BEIRUT — Turkey on Thursday signaled a diplomatic shift to further distance itself from longtime ally Syria, welcoming defecting Syrian officers and announcing plans to deliver relief assistance to beleaguered pro-democracy protesters across Syria’s border.
The shift against Damascus, where President Bashar Assad has undertaken a bloody crackdown against peaceful demonstrators, comes after months of waffling and wavering over its approach toward uprisings that have shaken or brought down autocratic longtime leaders across the region. Turkey endorsed the largely peaceful revolution in Egypt, for example, but pleaded for political reforms rather than the ouster of heads of state in others, especially ones where it has business interests, such as Syria or Libya.
“Like any other country, Turkey had double standards on the ‘Arab Spring,'” said Ozgur Unluhisarcikli, an Ankara-based analyst for the German Marshall Fund, a think tank. “But recently Turkey is fine tuning its policy. This new policy is based on the demands of the people instead of the priorities of the regimes.”
Foreign Minister Ahmet Davotolgu, architect of Turkey’s “zero problems with neighbors” policy that prioritized good relations with Middle East regimes, all but announced the abandonment of that guideline to reporters Thursday after a meeting with Turkey’s ambassadors and national security team in the Turkish capital of Ankara.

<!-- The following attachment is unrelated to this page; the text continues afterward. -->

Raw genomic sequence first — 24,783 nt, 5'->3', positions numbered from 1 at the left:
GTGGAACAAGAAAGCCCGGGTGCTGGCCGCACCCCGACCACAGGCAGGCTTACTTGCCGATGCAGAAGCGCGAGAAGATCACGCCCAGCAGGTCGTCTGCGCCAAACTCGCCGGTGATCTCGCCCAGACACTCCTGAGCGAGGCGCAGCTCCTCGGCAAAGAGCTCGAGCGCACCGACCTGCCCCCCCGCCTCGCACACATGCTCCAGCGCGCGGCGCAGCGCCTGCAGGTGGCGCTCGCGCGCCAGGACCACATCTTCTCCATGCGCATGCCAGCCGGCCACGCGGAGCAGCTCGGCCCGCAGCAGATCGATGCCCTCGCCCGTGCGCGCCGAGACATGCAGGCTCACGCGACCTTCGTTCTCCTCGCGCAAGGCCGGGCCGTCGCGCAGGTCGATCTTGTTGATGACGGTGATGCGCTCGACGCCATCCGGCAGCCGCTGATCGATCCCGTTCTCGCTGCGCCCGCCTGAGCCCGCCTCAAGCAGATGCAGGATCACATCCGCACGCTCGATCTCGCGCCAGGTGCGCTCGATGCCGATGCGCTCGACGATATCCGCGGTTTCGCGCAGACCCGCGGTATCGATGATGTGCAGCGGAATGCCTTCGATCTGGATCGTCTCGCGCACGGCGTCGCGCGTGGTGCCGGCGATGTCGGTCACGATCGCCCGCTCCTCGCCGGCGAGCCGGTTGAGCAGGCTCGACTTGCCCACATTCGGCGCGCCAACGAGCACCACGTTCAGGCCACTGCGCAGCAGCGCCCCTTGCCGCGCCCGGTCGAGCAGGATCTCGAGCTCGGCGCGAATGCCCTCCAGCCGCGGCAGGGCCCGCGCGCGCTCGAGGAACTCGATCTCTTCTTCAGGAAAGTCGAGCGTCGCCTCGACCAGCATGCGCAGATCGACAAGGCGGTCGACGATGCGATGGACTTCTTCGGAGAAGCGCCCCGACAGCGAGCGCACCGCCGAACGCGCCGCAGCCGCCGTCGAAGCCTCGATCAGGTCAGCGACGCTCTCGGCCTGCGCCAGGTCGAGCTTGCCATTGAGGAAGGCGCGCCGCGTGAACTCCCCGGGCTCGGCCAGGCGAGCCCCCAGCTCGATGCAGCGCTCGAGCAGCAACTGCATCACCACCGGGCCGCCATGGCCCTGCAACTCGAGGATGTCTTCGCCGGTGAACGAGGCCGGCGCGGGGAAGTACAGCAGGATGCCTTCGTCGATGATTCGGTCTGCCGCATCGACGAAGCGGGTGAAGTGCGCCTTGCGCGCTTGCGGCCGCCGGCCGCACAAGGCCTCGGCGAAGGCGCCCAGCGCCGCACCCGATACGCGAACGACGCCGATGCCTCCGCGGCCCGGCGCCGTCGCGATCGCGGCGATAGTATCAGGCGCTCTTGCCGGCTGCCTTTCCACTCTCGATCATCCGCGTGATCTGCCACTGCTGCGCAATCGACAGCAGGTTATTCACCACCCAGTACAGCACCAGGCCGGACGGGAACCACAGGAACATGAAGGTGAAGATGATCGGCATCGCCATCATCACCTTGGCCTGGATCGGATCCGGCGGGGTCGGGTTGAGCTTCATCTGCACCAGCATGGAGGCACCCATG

“Our region demands a serious and urgent reform process,” Davotoglu told reporters, according to the semi-official Anatolia News Agency. “Regional people’s demands are normal, rightful and legitimate. Meeting those demands will make our region a more stable, more democratic and more prosperous region. We are ready to do our utmost to help our region complete this transition process in a healthy way.”
Davotoglu said relief workers would cross the Syrian border to bring supplies to thousands of hungry people displaced by Assad’s violent crackdown. Unnamed officials in Ankara were quoted as saying the Turkish military was considering establishing a humanitarian “buffer zone” inside Syria.
And as Syrian troops and pro-government shabhiha militiamen in northwestern Idlib province on Thursday widened their deadly campaign to root out dissent in the region close to Turkey, a Syrian lieutenant colonel and four soldiers deserting their posts took shelter in Turkey, Anatolia reported.
The moves against Damascus, after increasingly escalating rhetoric against Assad’s actions, are cooling once-warming ties with ongoing Syrian ally Iran.
Tehran has begun to criticize Turkey, a growing power in the Middle East and Muslim world, for adopting a “Zionist” foreign policy regarding Syria. Iranian commentators had hoped Prime Minister Recep Tayyip Erdogan would soften his increasingly boisterous critiques of Assad’s regime after major elections last Sunday. Instead, bolstered by election victories, a healthy economy and widespread popularity in the Arab world, Erdogan appears to have doubled down on his bet against Assad’s regime.
“One thing for sure is that the Syrian troubles are forcing the Turks to reconsider the tenets of their foreign policy,” said Henri Barkey, a Turkey specialist at Lehigh University and the Carnegie Endowment for International Peace.